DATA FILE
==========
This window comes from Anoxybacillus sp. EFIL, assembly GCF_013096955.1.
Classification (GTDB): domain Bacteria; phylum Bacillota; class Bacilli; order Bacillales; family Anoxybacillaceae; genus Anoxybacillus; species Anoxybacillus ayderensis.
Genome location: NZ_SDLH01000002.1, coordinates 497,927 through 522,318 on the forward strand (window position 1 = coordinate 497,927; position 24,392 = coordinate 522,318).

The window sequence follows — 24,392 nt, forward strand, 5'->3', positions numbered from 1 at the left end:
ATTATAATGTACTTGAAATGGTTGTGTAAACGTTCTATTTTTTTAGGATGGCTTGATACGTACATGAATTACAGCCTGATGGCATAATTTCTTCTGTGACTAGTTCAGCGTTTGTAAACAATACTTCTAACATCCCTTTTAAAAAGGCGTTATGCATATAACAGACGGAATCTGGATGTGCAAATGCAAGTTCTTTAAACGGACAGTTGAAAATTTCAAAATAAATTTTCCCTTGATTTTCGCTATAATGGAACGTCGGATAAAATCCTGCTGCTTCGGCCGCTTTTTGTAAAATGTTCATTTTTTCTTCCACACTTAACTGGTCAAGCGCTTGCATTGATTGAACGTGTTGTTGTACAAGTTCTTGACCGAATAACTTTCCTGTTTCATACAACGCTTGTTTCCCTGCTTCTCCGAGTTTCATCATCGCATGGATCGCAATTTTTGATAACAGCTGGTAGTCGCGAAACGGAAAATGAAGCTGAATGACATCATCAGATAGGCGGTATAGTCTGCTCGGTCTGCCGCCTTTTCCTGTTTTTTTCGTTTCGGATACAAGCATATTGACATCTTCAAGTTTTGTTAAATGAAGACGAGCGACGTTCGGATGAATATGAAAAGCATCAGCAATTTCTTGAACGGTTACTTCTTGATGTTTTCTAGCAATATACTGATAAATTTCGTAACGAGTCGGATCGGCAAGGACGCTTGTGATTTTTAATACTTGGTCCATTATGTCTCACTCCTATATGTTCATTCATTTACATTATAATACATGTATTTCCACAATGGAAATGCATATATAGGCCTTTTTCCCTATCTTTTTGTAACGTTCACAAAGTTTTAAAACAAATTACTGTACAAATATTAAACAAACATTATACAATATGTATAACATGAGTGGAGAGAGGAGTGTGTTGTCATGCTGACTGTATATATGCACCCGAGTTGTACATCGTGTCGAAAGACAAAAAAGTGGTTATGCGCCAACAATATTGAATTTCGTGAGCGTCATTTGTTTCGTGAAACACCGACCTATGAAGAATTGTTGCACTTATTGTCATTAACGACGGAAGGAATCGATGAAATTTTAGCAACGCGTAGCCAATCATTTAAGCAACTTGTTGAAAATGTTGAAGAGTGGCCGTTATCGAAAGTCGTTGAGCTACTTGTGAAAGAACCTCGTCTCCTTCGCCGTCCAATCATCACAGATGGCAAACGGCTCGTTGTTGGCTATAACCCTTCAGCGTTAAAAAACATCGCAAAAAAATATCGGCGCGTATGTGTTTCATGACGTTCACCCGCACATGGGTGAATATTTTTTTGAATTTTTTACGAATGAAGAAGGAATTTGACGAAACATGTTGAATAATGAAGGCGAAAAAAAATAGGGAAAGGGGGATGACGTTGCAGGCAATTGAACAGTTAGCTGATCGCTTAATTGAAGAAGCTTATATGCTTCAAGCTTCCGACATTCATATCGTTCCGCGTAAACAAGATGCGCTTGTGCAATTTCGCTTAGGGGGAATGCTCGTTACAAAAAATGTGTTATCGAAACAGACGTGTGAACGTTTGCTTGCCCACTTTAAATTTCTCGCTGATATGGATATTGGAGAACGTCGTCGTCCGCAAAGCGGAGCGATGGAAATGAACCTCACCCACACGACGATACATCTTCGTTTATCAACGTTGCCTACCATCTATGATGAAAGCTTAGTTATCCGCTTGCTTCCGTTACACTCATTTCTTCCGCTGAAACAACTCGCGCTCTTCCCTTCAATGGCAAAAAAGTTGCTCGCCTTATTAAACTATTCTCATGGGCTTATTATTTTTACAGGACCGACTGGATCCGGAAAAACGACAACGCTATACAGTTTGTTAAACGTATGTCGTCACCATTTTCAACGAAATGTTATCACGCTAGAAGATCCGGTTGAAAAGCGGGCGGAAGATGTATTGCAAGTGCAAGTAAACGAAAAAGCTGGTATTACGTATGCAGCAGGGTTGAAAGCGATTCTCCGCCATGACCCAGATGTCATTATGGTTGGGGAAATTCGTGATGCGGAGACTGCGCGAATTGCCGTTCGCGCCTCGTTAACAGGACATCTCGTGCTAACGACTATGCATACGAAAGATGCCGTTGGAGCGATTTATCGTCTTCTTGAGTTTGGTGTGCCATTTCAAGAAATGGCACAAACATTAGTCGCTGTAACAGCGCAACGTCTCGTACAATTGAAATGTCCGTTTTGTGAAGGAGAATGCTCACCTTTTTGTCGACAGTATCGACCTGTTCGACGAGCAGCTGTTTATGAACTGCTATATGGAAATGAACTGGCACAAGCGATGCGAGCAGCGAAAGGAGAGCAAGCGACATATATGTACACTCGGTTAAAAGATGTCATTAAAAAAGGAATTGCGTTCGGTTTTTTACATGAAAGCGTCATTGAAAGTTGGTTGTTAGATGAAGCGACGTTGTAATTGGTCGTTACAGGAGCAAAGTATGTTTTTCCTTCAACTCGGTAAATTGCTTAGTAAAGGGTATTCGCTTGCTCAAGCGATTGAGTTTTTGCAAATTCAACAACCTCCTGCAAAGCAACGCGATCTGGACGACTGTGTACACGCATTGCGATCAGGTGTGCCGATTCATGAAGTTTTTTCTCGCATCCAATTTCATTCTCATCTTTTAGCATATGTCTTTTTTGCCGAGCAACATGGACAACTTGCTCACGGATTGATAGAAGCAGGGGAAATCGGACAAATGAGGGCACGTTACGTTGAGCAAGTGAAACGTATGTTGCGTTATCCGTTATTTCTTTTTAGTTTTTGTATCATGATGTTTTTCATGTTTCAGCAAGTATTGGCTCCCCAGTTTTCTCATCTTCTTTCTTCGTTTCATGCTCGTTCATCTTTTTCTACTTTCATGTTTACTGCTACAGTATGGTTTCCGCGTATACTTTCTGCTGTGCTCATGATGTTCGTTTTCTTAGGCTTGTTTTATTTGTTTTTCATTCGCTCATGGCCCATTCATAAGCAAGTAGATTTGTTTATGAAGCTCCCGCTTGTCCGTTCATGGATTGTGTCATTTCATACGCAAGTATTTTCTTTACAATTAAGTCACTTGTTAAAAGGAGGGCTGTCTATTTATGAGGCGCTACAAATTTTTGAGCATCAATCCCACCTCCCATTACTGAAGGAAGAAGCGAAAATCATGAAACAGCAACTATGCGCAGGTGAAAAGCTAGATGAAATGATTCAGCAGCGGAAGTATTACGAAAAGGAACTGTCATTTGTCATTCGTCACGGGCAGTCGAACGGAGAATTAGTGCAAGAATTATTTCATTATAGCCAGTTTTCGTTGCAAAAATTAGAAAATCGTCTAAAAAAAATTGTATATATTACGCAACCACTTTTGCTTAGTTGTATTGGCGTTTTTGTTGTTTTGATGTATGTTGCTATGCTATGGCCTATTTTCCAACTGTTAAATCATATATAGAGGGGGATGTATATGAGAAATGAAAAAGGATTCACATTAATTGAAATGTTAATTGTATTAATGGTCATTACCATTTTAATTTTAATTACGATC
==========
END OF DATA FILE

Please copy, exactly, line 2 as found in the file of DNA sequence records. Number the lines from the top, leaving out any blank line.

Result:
Classification (GTDB): domain Bacteria; phylum Bacillota; class Bacilli; order Bacillales; family Anoxybacillaceae; genus Anoxybacillus; species Anoxybacillus ayderensis.